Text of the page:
Pension planning is an unavoidable reality for anyone under the age of 65. But according to numerous reports, the UK is facing a pension crisis, as the official state retirement age rises and too few people are saving into private pension funds.
Research from both private companies and government bodies has concluded that the average pensioner needs an income of at least £18,000 per year in order to maintain a good quality of life. However, the basic state pension is currently just £122.30 per week – or £6359.60 per year. That’s a gap of £11,640.40 per year that needs to be filled by a personal pension.
Clearly, the vast majority of Britons need to start taking control of their pension savings. One way to do this is by using self-invested personal pension, or ‘SIPP’, which gives you greater freedom when investing in your pension.
What is a SIPP?
A SIPP is simply a pension fund that you manage yourself. It functions in a similar way to a stocks and shares ISA, in that everything saved within the SIPP wrapper is completely tax free until you start to make withdrawals. On top of this, the government will top up your SIPP savings by a massive 20%, and you can take up to 25% out of your total fund at the age of 55 without paying a single penny in tax. SIPPs are subject to the same tax benefits as other types of pension.
SIPPs were introduced in 1989, and pitched as a way of handing back control to British taxpayers by allowing individuals to create their own pension portfolio. Today, scores of investment houses and advisory firms offer SIPP services to help taxpayers make sense of their options, and maximise their tax-free returns.
Every UK taxpayer under the age of 75 is entitled to open a SIPP. Most SIPP holders can save up to £40,000 a year without incurring a tax charge across a wide range of asset classes, such as stocks and shares, bonds, gilts, and funds. Each allocation can be changed at any time, so that your SIPP always reflects your own risk horizon and interests.
By shielding your pension fund within this tax wrapper, you can avoid paying capital gains tax or income tax on any interest earned on your capital investment. Furthermore, the government will top up any SIPP contributions by the basic rate of tax (20%), so you are essentially getting a tax refund on any SIPP savings. For instance, if you were able to invest the full £40,000 a year into a SIPP, you would receive an £8000 bonus on top of the interest or returns which you have earned through your portfolio. And if you automatically reinvest those returns and your government bonus, you can substantially grow your capital year after year.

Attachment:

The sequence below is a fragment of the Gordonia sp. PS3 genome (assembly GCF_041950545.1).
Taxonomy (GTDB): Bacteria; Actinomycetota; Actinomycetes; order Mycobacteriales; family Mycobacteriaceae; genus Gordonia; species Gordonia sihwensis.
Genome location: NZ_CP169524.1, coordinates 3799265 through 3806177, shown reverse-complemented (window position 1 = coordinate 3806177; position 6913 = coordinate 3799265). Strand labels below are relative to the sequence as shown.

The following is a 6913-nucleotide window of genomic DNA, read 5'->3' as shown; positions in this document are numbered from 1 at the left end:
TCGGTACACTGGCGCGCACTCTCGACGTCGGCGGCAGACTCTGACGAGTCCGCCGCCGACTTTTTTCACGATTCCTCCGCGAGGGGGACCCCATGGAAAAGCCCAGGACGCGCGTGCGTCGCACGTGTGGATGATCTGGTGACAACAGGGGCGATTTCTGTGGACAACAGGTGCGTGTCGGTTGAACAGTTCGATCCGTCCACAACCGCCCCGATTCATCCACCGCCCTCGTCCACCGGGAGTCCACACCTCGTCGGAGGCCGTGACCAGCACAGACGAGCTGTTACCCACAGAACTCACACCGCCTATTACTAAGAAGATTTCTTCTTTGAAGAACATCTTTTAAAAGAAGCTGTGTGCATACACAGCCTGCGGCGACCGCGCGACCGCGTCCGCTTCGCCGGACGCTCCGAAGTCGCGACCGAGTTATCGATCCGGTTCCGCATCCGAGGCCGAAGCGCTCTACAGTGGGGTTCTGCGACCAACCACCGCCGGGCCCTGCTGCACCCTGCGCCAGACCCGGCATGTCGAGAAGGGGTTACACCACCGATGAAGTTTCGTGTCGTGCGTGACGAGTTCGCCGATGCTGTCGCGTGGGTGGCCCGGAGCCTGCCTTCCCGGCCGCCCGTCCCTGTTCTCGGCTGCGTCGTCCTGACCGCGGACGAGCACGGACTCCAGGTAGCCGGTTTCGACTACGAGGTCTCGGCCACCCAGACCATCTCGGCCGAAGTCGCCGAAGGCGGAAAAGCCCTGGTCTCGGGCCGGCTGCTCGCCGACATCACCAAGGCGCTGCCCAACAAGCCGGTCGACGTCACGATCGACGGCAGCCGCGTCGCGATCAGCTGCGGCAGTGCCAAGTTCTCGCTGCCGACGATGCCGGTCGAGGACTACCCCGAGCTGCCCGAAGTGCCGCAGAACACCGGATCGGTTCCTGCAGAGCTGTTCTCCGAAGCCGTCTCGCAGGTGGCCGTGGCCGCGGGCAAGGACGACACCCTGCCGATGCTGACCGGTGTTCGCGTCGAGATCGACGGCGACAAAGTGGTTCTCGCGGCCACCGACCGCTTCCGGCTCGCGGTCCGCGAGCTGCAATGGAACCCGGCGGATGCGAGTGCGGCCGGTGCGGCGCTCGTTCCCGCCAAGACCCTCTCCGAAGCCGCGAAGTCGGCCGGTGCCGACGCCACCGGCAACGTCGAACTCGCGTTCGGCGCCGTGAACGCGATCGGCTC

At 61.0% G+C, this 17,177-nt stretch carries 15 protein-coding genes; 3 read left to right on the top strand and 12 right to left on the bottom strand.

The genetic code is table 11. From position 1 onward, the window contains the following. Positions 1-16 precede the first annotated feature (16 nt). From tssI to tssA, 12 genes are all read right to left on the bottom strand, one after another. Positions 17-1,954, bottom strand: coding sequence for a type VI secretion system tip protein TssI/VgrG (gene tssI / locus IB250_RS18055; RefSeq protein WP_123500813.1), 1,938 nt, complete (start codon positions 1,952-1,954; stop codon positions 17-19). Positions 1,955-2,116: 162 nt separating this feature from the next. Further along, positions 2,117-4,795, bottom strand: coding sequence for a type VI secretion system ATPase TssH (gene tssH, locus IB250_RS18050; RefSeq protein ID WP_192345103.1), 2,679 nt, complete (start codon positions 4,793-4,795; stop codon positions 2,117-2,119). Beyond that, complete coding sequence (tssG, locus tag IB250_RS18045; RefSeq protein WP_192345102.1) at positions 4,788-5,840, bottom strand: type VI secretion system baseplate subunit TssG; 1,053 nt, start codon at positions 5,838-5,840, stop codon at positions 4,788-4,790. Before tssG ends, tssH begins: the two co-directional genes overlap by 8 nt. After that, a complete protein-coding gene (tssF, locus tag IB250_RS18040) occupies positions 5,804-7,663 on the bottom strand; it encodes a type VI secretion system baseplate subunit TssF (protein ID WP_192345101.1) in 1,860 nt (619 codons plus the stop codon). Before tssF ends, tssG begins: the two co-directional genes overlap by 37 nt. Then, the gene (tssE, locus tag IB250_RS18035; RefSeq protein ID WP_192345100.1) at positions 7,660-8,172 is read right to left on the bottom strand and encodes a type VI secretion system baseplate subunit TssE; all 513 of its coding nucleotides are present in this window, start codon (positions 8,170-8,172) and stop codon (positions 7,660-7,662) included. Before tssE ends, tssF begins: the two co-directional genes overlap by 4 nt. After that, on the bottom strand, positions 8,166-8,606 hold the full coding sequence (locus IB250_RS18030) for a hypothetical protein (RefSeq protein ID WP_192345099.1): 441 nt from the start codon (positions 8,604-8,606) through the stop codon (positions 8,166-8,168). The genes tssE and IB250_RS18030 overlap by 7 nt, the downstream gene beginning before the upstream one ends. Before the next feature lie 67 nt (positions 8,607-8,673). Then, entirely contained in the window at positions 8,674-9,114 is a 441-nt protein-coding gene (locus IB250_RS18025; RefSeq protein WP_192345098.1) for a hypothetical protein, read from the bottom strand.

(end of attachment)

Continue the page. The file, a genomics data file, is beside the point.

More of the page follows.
On your 55th birthday, you can withdraw up to 25% of your SIPP in a lump sum, to spend, gift or reinvest. Anything that you withdraw after this will be subject to your usual rate of income tax. However, most people go down by at least one tax band after retirement, so by delaying your withdrawals you can still make a significant saving on your tax bill.
Always bear in mind that individual tax circumstances can differ and tax laws can change.
Benefits of a SIPP pension
The main benefit of a SIPP is that they allow you to save for retirement without worrying about unnecessary taxation. But SIPPs also offer a degree of flexibility that isn’t available from a standard pension fund.
Experienced fund managers will argue that you pay higher fees for their expertise and the time that they spend researching the best investment options. However, in the current economic climate, many people prefer to save on manager fees by making these decisions themselves, or investing in low-fee investment tools such as exchange traded funds (ETFs), which offer instant diversification.
Furthermore, it is worth remembering that a fund manager will be investing on behalf of thousands – maybe even hundreds of thousands – of other people, all with different expectations, interests, risk horizons and incomes.
A SIPP, meanwhile, is just for you. You can decide what you want to invest in, and what you want to avoid based on your own risk appetite and your investment horizon. For instance, a 20-something worker may choose to invest in a combination of 30-year bonds (low risk; long-term investment horizon) and stocks (higher risk; short-term investment horizon), while a 50 year-old business owner may prefer to invest in five-year gilts (low risk; medium-term investment horizon) and FTSE 100 equities.
Before you start saving into a SIPP, do a bit of research and find out which provider can offer you the best range of investment options, and the best set of rates. After that, all you have to do is set up regular payments and check in on your portfolio from time to time to make sure that you are still happy with your chosen allocations.